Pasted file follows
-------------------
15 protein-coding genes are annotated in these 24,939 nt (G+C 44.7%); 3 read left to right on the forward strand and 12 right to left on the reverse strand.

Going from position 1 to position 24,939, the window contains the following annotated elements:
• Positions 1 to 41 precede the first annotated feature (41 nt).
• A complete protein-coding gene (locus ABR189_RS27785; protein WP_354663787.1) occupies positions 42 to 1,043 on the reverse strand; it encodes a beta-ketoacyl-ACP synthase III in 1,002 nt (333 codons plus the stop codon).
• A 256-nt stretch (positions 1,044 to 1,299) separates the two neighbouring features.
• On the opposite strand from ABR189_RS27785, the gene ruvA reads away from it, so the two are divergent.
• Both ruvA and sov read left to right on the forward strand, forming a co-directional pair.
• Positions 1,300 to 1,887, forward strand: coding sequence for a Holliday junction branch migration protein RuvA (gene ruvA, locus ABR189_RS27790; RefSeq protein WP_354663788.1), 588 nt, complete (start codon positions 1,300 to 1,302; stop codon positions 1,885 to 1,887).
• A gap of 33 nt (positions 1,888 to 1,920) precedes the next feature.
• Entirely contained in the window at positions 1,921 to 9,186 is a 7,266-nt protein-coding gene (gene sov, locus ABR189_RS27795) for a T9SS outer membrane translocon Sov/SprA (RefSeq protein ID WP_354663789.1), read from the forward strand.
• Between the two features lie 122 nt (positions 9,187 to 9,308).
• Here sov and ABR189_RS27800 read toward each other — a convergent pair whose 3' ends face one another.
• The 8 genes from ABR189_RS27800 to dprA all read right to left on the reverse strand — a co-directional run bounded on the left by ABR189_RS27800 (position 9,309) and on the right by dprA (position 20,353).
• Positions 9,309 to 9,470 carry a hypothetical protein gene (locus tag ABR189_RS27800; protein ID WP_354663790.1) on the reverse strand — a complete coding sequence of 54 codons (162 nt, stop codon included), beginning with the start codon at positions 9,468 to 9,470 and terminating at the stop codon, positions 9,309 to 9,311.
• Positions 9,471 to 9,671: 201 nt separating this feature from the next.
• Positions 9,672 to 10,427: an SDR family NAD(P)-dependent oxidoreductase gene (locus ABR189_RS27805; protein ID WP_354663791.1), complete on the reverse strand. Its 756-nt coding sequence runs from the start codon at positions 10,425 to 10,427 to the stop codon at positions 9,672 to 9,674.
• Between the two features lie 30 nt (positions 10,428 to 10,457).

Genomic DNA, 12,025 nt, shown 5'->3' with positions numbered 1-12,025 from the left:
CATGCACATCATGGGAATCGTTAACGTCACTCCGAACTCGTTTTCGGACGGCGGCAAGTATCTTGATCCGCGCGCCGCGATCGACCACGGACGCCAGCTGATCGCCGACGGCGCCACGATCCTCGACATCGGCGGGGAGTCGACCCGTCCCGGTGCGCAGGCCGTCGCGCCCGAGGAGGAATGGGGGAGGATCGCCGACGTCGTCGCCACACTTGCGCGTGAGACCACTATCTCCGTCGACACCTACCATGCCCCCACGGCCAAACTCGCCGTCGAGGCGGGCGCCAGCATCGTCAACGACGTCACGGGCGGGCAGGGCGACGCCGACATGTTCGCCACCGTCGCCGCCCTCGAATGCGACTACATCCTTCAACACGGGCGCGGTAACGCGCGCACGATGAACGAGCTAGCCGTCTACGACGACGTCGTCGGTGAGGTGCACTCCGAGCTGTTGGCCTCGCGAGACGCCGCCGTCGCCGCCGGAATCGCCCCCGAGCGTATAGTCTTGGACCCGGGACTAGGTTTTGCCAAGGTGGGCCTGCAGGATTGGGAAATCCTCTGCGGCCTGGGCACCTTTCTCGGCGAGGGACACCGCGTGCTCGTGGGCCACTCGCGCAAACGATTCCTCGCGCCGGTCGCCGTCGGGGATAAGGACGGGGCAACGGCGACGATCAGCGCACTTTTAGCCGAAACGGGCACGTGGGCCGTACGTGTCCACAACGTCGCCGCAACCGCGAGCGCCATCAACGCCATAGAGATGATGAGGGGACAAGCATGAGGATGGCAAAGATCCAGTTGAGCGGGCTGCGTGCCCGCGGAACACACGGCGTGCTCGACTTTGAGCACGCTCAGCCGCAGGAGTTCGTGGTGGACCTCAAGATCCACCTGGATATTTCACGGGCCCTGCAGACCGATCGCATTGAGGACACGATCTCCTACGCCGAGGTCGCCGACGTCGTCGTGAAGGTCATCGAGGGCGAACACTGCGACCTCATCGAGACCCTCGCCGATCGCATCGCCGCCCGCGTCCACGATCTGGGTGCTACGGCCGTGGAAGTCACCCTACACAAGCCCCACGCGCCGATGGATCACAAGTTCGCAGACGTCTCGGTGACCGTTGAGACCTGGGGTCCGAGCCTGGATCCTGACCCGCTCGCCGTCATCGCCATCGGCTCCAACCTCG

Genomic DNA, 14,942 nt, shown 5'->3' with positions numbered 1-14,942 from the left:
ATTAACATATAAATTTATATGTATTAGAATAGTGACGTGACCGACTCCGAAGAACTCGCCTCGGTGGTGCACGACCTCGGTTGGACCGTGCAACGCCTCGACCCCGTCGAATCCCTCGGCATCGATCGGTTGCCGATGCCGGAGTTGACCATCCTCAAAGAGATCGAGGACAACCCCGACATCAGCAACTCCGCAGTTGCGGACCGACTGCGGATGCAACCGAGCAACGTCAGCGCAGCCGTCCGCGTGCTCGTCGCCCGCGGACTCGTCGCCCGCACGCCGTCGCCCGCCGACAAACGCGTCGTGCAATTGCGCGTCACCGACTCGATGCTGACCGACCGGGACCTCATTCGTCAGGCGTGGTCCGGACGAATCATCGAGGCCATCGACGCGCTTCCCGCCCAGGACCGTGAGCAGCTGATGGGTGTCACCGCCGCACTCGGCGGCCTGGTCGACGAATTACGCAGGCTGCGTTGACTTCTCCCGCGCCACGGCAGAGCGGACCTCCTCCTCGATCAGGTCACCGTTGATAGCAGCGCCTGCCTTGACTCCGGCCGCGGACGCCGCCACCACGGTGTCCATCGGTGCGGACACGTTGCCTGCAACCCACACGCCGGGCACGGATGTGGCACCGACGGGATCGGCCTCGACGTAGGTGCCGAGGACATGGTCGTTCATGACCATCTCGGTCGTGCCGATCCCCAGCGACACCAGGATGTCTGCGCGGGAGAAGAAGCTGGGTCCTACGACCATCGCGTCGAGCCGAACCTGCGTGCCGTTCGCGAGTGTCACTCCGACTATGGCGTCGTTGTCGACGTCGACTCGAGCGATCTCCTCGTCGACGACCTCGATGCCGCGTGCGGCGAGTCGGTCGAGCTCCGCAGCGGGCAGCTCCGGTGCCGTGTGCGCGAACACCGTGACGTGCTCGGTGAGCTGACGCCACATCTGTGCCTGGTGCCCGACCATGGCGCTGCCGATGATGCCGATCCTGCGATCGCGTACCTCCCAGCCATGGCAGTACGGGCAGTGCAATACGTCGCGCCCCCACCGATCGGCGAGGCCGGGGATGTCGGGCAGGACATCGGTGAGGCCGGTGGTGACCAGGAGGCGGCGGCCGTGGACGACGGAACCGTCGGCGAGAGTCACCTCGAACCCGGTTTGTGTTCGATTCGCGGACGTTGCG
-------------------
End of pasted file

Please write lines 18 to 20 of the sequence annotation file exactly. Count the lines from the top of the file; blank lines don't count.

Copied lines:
Genomic DNA, 12,025 nt, shown 5'->3' with positions numbered 1-12,025 from the left:
CATGCACATCATGGGAATCGTTAACGTCACTCCGAACTCGTTTTCGGACGGCGGCAAGTATCTTGATCCGCGCGCCGCGATCGACCACGGACGCCAGCTGATCGCCGACGGCGCCACGATCCTCGACATCGGCGGGGAGTCGACCCGTCCCGGTGCGCAGGCCGTCGCGCCCGAGGAGGAATGGGGGAGGATCGCCGACGTCGTCGCCACACTTGCGCGTGAGACCACTATCTCCGTCGACACCTACCATGCCCCCACGGCCAAACTCGCCGTCGAGGCGGGCGCCAGCATCGTCAACGACGTCACGGGCGGGCAGGGCGACGCCGACATGTTCGCCACCGTCGCCGCCCTCGAATGCGACTACATCCTTCAACACGGGCGCGGTAACGCGCGCACGATGAACGAGCTAGCCGTCTACGACGACGTCGTCGGTGAGGTGCACTCCGAGCTGTTGGCCTCGCGAGACGCCGCCGTCGCCGCCGGAATCGCCCCCGAGCGTATAGTCTTGGACCCGGGACTAGGTTTTGCCAAGGTGGGCCTGCAGGATTGGGAAATCCTCTGCGGCCTGGGCACCTTTCTCGGCGAGGGACACCGCGTGCTCGTGGGCCACTCGCGCAAACGATTCCTCGCGCCGGTCGCCGTCGGGGATAAGGACGGGGCAACGGCGACGATCAGCGCACTTTTAGCCGAAACGGGCACGTGGGCCGTACGTGTCCACAACGTCGCCGCAACCGCGAGCGCCATCAACGCCATAGAGATGATGAGGGGACAAGCATGAGGATGGCAAAGATCCAGTTGAGCGGGCTGCGTGCCCGCGGAACACACGGCGTGCTCGACTTTGAGCACGCTCAGCCGCAGGAGTTCGTGGTGGACCTCAAGATCCACCTGGATATTTCACGGGCCCTGCAGACCGATCGCATTGAGGACACGATCTCCTACGCCGAGGTCGCCGACGTCGTCGTGAAGGTCATCGAGGGCGAACACTGCGACCTCATCGAGACCCTCGCCGATCGCATCGCCGCCCGCGTCCACGATCTGGGTGCTACGGCCGTGGAAGTCACCCTACACAAGCCCCACGCGCCGATGGATCACAAGTTCGCAGACGTCTCGGTGACCGTTGAGACCTGGGGTCCGAGCCTGGATCCTGACCCGCTCGCCGTCATCGCCATCGGCTCCAACCTCG

Genomic DNA, 14,942 nt, shown 5'->3' with positions numbered 1-14,942 from the left: